The recent arrival of the Internet has also opened new opportunities for brand building. A number of new online brands have already emerged – including America Online, Amazon.com and Yahoo! Many more digital age brands are likely to grow and prosper in the near future.
The Web is an ideal environment for brand building because:
It is interactive and involving.
It can offer rich, current information.
The Web experience can be seamlessly personalized.
The six main tools for building brands on the Web are:
1. Web sites – A Web site dedicated to a brand is the most powerful tool available because it can be tailored to the needs of the brand precisely.
2. Advertising and sponsored content – Banner ads, click-throughs or third-party content can leverage associations with other brands.
3. Intranets – Internal private sites which can communicate the essence of the brand within the organization.
4. Customer extranets – Internal system which allow partners to access information and process orders. Extranets can reflect the brand and enrich the customer experience.
5. Web PR – Personal home pages, discussion groups and so forth. These offer opportunities for happy (and unhappy) customers to share their experiences with others.
6. E-Mail – Can be used to build brands by providing reminders and personalized offers to customers while gathering feedback and information from customers.
Of these six tools, most likely a Web site will be the main thrust and emphasis of the majority of the brand building programs.
The five key guidelines for using a Web site as a productive and effective brand building tool are:
1. Create a positive experience.
If your Web site is easy to use, engaging and adds value on each visit, customers will have a positive experience each time they visit – enhancing their perception of your brand.
2. Reflect and support the qualities of the brand.
Good Web sites reflect and support the brand. When the brand identity is the driver, the Web site can incorporate features that are refreshing with an emotional connection.
3. Look for synergy with other communication programs.
A good Web site will act as the glue which brings every other brand building activity carried out by the business together in one place. It also enables the brand builder to maintain control over the direction the brand evolves.
4. Provide a home for loyalists.
Loyal customers have an emotional attachment to the brand. The Web site should act as central hub where loyalists can obtain information about future events, new products and the brand heritage story.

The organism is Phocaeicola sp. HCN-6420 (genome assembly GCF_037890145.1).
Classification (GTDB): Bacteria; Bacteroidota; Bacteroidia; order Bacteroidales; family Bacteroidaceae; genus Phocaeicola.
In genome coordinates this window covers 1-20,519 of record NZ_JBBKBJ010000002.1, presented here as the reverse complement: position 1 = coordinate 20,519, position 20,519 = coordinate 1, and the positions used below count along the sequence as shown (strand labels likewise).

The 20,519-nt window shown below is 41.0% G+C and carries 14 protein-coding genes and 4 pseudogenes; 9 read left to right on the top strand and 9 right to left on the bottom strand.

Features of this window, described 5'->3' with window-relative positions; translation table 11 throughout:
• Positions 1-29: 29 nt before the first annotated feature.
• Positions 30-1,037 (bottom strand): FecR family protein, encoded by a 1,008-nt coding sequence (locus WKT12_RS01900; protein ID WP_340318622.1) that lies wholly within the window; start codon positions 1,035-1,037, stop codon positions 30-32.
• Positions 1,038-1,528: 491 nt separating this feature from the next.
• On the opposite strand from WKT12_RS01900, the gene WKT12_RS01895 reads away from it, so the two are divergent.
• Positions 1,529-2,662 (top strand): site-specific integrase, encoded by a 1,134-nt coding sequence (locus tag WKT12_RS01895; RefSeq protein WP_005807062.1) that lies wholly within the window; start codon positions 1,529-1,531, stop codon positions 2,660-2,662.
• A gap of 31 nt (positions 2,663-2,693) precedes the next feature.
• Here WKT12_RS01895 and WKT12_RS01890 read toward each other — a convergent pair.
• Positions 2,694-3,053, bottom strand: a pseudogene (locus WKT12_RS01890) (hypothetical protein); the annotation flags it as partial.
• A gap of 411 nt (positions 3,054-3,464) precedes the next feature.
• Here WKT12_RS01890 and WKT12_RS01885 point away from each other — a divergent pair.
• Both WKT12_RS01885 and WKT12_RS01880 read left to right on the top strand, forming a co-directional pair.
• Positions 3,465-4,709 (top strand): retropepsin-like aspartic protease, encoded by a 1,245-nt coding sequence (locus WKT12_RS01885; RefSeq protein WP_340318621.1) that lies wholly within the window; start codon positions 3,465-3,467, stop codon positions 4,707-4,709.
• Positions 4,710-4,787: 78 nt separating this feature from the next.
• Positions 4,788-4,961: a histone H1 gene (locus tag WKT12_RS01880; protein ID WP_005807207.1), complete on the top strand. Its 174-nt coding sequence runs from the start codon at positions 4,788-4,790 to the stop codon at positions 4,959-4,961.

5. Differentiate with strong content.
The functional features of Web sites can be easily cloned and copied. Thus, effective brand building Web sites provide something others cannot duplicate – intangibles, branded services or unique content. As well as being something others cannot duplicate without significant cost, these features add personality and character to a Web site, enhancing its ability to build the customers perceptions of and experience with the brand.
Challenge #4 : Organization
To create a viable brand building organization.
A good brand building organization will operate globally within a culture and organizational structure which nurtures and build the brand. That generally requires four elements:
1. A brand champion who will oversee the long-term progress of the brand – avoiding ad-hoc decisions.
2. An international communication system – allowing sharing of insights, ideas and best practices.
3. A common global brand planning process.
4. The ability to execute effective brand-building programs.
Global brands are easy to describe but exceptionally difficult to build and maintain. In essence, a global brand has a high degree of similarity across countries in terms of brand identity, positioning, advertising strategy, personality, look and feel. The key to successfully building a global brand is to find a position that works and resonates equally well in all markets.
Building a leading global brand is not simply a matter of deciding to go international, even if you already own a successful premium brand that is well established domestically. Without effective, proactive management and the resources needed, a global brand strategy is unlikely to succeed.